November 17, 2021
Nichol Bradford's vision for technology's role in our lives is far more than making our lives easier, tune in to find out more!
LISTEN TO THE EPISODE
This episode’s guest is Nichol Bradford, a Founder, CEO, and Transformative Technology Pioneer. She has an interest in the role of technology as a support to lives in order to reach peak human potential as opposed to human dependency towards technology.
Prior to her involvement with Transformative Technology, she was in the operations end of the tech industry, particularly in games. Tune in to this episode as she shares with us parts of her vision for tech’s role in our wellness as well as her experience in a retreat that lead to her “glimpse into something different.”
Dr. Chloe Carmichael: My guest today is Nichol Bradford. She is at the Transformative Technology Lab, which as I discovered during the interview is a project of a nonprofit called Multiplier and what they do, in Nichol's case with the Transformative Technology is she's helping people to figure out how to use technology to transform their lives for the better and make them less stressful. So that's her goal, and I'm really excited to share the interview with her. And without any further ado, I'm just going to go ahead and get right into it. My interview with Nichol Bradford from Transformational Technology.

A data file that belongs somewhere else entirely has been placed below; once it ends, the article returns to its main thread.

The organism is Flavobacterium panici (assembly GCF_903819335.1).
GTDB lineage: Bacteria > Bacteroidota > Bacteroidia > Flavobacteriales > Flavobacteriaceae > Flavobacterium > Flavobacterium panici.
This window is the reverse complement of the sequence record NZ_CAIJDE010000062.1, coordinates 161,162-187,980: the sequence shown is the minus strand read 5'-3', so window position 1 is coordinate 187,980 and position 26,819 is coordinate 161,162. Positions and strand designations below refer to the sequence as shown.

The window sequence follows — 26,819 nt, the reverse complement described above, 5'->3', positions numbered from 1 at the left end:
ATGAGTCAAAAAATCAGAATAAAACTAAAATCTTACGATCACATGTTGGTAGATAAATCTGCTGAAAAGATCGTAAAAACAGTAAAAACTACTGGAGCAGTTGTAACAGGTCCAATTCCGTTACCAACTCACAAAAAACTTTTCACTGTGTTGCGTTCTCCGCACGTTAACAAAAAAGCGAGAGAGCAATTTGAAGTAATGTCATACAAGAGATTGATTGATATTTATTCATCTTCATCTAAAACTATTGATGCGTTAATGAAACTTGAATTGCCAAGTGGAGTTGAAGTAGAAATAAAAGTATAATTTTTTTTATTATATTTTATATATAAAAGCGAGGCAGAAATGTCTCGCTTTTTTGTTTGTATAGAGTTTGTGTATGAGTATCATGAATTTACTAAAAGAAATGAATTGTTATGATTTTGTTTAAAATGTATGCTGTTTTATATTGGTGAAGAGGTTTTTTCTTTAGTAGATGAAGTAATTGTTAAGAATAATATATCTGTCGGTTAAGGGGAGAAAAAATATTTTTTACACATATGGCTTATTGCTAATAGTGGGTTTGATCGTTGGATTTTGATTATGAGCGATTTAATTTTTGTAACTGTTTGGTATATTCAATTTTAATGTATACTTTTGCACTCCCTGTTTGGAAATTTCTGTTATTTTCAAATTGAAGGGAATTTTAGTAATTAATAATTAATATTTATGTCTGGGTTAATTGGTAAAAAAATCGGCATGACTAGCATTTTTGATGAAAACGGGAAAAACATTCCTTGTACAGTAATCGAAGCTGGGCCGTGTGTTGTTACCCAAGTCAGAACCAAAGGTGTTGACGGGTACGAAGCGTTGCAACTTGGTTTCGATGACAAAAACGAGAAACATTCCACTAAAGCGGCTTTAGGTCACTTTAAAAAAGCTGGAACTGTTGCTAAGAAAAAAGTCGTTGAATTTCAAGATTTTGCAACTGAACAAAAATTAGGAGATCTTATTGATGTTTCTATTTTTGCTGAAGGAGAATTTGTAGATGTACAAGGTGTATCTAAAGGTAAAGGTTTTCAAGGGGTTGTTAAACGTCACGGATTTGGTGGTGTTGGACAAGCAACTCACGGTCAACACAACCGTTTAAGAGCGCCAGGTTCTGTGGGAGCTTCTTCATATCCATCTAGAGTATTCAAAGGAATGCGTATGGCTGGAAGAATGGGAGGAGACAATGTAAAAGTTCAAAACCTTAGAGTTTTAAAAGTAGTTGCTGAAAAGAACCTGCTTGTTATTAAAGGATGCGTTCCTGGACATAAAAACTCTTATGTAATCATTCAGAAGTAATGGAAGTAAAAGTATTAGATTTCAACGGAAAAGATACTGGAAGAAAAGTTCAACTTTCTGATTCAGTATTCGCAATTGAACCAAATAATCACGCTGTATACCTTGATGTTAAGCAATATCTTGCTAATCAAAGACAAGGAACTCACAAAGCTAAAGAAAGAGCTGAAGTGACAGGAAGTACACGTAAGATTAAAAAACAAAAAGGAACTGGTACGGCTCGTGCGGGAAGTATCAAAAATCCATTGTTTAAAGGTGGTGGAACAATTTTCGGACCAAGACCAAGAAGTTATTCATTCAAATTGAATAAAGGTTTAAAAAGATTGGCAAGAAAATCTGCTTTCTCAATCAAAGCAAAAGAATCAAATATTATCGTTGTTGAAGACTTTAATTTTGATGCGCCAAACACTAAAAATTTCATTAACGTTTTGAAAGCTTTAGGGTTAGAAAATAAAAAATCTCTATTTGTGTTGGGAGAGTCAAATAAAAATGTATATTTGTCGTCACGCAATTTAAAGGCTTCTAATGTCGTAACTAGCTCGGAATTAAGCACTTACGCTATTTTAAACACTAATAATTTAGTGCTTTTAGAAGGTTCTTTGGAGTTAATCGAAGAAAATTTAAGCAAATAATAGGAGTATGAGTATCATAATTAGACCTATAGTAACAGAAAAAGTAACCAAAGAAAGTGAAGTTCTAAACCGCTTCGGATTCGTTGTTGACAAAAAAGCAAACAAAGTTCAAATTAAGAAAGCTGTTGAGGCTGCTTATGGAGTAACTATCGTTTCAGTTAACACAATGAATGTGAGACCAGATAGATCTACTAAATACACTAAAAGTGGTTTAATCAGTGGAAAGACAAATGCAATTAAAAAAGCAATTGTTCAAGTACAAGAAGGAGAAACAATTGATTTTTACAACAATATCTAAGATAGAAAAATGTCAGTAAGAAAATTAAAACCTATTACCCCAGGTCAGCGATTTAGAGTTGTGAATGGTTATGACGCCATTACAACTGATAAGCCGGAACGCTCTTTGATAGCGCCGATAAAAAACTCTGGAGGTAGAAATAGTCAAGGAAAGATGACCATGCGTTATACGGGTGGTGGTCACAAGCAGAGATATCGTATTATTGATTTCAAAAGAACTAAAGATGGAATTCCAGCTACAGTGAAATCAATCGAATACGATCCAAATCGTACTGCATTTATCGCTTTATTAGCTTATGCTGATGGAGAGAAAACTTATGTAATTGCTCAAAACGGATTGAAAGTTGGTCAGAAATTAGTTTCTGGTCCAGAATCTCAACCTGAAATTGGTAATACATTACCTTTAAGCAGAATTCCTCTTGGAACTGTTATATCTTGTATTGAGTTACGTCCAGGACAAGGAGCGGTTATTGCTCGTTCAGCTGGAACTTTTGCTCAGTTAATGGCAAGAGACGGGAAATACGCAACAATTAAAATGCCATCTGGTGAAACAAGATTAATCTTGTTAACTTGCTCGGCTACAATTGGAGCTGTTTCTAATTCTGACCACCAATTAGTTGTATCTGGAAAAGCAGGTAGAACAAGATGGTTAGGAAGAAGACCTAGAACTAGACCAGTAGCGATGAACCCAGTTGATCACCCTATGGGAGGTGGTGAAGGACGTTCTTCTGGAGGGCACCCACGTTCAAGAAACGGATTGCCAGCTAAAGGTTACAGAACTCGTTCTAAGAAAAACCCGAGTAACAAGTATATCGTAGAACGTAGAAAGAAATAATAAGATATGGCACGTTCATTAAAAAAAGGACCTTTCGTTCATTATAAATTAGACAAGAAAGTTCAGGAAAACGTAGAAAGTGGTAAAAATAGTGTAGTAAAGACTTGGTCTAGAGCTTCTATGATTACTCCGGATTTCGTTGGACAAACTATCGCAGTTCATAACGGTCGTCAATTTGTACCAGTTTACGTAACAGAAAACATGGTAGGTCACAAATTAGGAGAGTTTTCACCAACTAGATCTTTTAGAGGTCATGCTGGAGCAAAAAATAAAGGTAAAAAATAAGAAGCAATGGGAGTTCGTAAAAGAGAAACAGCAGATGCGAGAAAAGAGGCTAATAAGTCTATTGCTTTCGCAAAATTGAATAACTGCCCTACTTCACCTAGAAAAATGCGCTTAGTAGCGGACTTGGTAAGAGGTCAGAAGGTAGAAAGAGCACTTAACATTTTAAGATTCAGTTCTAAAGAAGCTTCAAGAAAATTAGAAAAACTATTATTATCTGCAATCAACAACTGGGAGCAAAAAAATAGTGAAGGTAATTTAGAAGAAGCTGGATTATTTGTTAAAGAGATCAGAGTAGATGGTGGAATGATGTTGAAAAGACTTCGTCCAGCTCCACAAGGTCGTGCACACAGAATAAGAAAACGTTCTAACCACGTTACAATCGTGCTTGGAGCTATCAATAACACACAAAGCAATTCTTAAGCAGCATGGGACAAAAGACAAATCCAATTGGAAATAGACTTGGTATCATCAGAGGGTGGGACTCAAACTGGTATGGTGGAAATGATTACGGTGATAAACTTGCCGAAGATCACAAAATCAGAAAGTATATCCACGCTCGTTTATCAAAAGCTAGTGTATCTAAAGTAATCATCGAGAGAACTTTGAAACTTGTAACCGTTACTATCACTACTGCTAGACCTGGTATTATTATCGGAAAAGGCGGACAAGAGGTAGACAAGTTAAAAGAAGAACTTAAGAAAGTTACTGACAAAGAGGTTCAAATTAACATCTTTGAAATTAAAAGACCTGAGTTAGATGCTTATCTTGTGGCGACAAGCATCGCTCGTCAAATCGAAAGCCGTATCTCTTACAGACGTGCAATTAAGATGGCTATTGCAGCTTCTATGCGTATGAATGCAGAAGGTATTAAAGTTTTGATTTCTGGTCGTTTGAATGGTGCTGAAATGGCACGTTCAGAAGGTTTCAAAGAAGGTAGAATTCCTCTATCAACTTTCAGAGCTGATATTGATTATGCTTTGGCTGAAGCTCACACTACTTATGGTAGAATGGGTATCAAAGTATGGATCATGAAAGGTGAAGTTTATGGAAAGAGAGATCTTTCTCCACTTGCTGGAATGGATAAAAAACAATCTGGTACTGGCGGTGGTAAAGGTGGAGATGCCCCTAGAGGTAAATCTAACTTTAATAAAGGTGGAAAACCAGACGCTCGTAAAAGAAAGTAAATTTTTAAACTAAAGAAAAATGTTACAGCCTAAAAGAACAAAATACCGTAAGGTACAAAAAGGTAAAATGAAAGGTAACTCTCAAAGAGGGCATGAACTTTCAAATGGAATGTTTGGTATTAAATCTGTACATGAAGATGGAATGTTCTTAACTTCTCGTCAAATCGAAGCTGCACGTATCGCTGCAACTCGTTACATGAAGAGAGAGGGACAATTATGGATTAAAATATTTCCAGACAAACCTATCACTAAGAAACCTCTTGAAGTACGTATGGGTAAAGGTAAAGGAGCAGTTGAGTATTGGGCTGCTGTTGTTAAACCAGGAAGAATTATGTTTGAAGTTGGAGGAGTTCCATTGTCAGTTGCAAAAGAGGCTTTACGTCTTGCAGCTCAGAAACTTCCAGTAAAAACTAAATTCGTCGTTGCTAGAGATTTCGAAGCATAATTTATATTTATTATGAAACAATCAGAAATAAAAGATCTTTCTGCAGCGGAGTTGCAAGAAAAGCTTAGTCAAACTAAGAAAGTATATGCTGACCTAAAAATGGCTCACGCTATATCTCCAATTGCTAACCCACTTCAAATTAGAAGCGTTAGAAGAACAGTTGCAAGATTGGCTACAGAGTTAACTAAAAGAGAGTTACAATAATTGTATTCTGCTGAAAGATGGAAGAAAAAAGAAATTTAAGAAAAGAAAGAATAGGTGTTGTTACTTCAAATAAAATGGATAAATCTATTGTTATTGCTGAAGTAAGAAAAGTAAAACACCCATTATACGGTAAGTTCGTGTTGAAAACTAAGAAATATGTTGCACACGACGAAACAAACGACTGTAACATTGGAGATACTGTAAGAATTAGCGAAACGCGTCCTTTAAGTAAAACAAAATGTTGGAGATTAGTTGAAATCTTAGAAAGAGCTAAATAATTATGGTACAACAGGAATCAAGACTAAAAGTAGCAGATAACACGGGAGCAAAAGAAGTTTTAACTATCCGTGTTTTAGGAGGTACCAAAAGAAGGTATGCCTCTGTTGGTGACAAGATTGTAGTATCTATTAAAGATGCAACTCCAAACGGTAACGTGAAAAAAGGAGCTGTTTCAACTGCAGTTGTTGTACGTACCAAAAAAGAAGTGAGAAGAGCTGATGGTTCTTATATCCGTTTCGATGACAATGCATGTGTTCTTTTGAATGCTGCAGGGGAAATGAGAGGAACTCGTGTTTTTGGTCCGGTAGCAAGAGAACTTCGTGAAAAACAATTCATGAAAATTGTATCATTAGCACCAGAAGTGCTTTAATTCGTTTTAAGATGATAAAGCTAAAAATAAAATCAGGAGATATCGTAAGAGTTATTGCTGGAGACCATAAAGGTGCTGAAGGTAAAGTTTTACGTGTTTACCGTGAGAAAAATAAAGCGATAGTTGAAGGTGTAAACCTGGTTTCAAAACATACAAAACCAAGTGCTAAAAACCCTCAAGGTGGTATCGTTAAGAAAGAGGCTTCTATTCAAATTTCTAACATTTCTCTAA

[00:00:45] Nichol, thank you so much for joining me on the High Functioning Hotspot. From what I understand, you have some really interesting approaches to technology, which is not my strong suit. So I'll let you explain that part if you don't mind.
[00:00:55] Nichol Bradford: Okay. Great. So my name's Nichol Bradford everyone and I am the Co-founder of the Transformative Technology Lab. And our thesis and really what all of our work is about is about applying technology to the inner human. So specifically what that means is we're interested in tech for mental and emotional wellbeing, social and emotional wellness and human purpose and performance. And what that might look like that you might recognize is we're interested in things for stress, anxiety, garden variety depression, happiness, and sleep. So that might be a Calm (app) or it might be another meditation app that you might think about, or it might be Happify, which has a really big enterprise business for helping people in companies.
[00:01:53] Dr. Chloe Carmichael: I have to say, I've heard of the Calm App before, but I've never heard of Happify. What a great name.
[00:01:59] Nichol Bradford: Yeah, they're a great company and we could talk more about them. The second category is social emotional wellness. And there's not as many products in that category that's about self-awareness, emotional self-regulation and really all of the skills that are about humans working together because the future of work is really about humans solving problems together.